The city of San Diego marked the 250th anniversary of the arrival of the Spanish sailing ship, San Antonio, into San Diego Bay with a special event involving the Kumeyaay Nation and a vessel from the San Diego Maritime Museum.
The first Spanish settlers arrived into San Diego on April 11, 1769 and a ship from the San Diego Maritime Museum was docked off of Embarcadero Marina Park North to symbolize the milestone.
The Port of San Diego gathered local officials as well as port commissioners and tribal leaders of the Kumeyaay Nation to commemorate the arrival of the Spanish.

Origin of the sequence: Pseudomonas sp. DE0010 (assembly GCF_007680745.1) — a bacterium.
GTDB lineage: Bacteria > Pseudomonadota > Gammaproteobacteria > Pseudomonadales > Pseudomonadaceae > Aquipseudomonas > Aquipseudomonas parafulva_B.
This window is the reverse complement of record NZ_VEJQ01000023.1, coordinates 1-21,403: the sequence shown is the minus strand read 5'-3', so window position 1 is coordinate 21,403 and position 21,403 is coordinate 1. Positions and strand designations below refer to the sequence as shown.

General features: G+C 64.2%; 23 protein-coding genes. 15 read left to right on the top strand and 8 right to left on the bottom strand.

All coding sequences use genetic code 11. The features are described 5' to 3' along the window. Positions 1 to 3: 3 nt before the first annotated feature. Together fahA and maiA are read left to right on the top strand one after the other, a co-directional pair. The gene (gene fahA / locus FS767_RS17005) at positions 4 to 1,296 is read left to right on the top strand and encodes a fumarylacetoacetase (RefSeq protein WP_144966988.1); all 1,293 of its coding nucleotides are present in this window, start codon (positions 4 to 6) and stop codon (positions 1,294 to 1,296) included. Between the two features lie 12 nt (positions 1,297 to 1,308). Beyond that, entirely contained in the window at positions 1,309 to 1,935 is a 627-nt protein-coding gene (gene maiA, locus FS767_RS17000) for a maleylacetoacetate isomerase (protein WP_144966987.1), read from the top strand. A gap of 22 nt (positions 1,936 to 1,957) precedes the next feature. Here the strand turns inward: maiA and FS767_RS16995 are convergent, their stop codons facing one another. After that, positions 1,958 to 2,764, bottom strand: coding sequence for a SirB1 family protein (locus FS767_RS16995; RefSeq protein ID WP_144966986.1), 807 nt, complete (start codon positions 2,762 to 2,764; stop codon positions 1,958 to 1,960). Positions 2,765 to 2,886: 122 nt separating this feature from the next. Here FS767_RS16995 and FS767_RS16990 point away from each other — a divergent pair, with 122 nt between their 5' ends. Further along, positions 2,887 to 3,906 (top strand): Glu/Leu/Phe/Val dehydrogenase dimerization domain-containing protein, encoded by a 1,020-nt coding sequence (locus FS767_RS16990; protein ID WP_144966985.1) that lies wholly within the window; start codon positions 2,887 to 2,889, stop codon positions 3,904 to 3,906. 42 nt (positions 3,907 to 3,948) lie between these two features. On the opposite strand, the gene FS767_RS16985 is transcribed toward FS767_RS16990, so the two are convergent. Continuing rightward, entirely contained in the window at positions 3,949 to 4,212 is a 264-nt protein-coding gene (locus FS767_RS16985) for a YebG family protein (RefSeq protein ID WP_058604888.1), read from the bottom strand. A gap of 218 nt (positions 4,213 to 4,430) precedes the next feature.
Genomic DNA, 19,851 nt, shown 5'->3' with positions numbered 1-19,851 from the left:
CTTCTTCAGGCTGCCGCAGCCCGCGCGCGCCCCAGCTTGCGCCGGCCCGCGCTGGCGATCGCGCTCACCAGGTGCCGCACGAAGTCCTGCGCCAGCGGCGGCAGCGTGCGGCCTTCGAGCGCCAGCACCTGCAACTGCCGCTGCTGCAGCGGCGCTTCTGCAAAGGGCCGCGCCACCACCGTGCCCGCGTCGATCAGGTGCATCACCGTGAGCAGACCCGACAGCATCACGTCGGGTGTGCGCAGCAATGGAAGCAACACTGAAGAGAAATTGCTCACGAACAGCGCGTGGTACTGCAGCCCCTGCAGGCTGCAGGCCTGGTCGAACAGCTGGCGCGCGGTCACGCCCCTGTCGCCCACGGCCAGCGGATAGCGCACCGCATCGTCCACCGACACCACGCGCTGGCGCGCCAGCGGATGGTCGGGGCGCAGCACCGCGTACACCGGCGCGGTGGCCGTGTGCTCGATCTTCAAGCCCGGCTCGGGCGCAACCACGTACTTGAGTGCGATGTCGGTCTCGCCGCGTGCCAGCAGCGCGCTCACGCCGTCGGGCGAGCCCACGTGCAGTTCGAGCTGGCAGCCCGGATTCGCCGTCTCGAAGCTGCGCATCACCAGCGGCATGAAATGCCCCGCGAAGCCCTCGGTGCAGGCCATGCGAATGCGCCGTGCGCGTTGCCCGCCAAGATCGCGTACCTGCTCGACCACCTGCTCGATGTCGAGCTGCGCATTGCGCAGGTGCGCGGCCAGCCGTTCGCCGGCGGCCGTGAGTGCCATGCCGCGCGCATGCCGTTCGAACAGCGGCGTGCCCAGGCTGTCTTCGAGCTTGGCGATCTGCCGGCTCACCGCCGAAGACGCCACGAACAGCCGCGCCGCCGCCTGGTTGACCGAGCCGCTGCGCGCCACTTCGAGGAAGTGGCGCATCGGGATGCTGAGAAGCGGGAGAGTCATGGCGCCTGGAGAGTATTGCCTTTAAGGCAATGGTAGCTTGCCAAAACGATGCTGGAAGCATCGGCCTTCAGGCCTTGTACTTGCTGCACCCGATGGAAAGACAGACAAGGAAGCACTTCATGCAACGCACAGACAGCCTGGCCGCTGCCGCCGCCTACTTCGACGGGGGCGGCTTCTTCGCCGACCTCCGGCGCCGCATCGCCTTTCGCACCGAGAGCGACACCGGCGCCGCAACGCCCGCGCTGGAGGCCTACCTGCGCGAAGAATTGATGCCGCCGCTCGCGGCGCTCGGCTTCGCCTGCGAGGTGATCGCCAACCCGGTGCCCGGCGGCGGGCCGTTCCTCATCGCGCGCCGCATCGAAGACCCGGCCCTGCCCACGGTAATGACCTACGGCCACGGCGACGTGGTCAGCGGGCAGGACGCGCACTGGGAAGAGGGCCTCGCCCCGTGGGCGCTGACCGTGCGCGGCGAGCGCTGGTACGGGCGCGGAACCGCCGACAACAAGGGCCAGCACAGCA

It's important to recognize the region's first people as part of a yearlong effort to mark the 250th anniversary of the establishment of San Diego by the Spanish.
"We appreciate the opportunity to share our true history and look forward to creating a healing environment in which all the people of this region can come together for a bright future," Chairwoman Elliott Santos said in a written release.
Residents will see the San Salvador anchored offshore, representing the Spanish vessel the San Antonio.
Mission Basilica San Diego de Alcala is also holding special events all year to celebrate its establishment in 1769. According to the mission’s website, the site is known as "the birthplace of Christianity in the west coast of the United States" and also recognized by many as the "birthplace of San Diego."